Other effects:
not examined
Key result
Dose descriptor:
NOAEL
Effect level:
750 ppm
Based on:
test mat.
Remarks:
corresponds to 72 and 84 mg/kg bw/day for males and females, respectively
Sex:
male/female
Basis for effect level:
gross pathology
other: formation of urinary bladder stones
Key result
Critical effects observed:
yes
Lowest effective dose / conc.:
1 500 ppm
System:
urinary
Organ:
bladder
Treatment related:
yes
Dose response relationship:
yes
Relevant for humans:
not specified
Conclusions:
Melamine was administered in the diet to F344 rats for 13 weeks (subchronic) to determine its toxicological profile. The dose levels of melamine in the subchronic studies ranged from 750 to 18,000 ppm. In these studies, compound-related lesions were observed in the urinary tract. Most noticeable was the development of uroliths (urinary bladder stones), which occurred at a greater frequency in males than females. Increased incidences of urinary bladder stones and hyperplasia of the bladder epithelium were observed at 13 weeks in male rats fed diets containing melamine.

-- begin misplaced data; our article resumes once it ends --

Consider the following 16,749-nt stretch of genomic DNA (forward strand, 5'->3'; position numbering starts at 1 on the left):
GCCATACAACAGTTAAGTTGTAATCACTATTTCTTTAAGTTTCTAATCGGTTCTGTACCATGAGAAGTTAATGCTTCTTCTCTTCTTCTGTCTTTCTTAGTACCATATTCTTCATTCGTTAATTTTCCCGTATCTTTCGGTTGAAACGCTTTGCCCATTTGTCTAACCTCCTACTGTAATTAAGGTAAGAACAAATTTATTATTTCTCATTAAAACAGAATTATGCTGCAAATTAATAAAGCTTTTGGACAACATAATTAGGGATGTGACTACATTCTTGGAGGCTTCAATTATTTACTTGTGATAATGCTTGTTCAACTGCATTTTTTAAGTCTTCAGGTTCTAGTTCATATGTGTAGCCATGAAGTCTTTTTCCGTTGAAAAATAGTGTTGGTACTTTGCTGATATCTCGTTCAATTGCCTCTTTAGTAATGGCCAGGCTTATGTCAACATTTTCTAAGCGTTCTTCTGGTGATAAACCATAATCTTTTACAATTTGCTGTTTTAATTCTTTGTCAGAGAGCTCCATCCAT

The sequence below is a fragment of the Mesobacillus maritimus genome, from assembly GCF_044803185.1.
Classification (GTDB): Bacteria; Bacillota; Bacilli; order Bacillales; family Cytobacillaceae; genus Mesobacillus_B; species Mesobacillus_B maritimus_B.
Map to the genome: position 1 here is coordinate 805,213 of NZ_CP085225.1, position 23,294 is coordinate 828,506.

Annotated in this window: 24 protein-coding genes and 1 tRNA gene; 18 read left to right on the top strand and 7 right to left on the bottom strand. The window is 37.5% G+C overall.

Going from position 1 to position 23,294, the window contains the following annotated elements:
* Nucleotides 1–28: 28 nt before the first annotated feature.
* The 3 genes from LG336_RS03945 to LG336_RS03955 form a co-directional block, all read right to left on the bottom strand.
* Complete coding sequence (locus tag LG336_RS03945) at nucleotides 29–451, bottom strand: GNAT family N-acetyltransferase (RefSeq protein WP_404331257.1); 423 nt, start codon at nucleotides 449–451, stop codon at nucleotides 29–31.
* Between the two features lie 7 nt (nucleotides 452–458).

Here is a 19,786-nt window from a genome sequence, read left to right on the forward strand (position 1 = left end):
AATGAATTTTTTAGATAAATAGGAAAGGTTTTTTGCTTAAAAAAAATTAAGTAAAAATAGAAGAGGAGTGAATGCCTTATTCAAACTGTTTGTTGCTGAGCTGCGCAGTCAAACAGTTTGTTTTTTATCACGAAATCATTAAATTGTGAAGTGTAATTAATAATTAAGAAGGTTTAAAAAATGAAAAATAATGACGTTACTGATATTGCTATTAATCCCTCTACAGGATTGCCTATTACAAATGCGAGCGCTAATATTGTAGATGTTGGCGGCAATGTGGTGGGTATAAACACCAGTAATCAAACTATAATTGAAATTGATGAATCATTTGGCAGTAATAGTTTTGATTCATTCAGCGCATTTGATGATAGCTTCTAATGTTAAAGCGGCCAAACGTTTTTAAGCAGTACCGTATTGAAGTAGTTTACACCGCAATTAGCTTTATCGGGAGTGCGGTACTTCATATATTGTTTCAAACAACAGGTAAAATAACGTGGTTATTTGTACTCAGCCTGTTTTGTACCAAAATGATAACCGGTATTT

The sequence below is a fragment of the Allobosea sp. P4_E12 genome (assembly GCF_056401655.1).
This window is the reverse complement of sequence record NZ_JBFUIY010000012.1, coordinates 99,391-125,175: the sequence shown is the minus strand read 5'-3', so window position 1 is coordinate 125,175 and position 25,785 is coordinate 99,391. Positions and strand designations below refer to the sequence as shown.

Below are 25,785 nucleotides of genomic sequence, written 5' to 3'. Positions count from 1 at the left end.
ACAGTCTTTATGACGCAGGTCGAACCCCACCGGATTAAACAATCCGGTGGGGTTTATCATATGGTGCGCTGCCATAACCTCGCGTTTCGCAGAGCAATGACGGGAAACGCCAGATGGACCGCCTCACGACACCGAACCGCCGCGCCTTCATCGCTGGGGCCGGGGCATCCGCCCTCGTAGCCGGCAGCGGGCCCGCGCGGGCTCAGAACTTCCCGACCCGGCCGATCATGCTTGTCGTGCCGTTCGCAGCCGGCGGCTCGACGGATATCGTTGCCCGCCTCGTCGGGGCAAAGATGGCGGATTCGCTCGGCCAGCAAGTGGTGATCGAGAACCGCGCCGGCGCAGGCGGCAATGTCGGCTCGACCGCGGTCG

Reason / purpose:
reference to same study
Reference
Endpoint:
sub-chronic toxicity: oral
Type of information:
experimental study
Adequacy of study:
key study
Reliability:
2 (reliable with restrictions)
Rationale for reliability incl. deficiencies:
study well documented, meets generally accepted scientific principles, acceptable for assessment
Reason / purpose:
reference to same study
Reason / purpose:
reference to same study
Reason / purpose:
reference to same study
Qualifier:
equivalent or similar to
Guideline:
OECD Guideline 408 (Repeated Dose 90-Day Oral Toxicity in Rodents)
Deviations:
yes
Remarks:
no examination of blood (hematology and clinical biochemistry), no ophthalmologicaol examinations were performed, no information about the determination of organ weights is given
GLP compliance:
not specified
Limit test:
no
Species:
mouse
Strain:
B6C3F1
Sex:
male/female
Details on test animals and environmental conditions:
TEST ANIMALS
- Source: Frederick Cancer Research Center, Frederick, MD
- Females nulliparous and non-pregnant: not specified
- Age at study initiation: 5 - 6 weeks
- Weight at study initiation: males: mean: 19 g, females: 15 - 16 g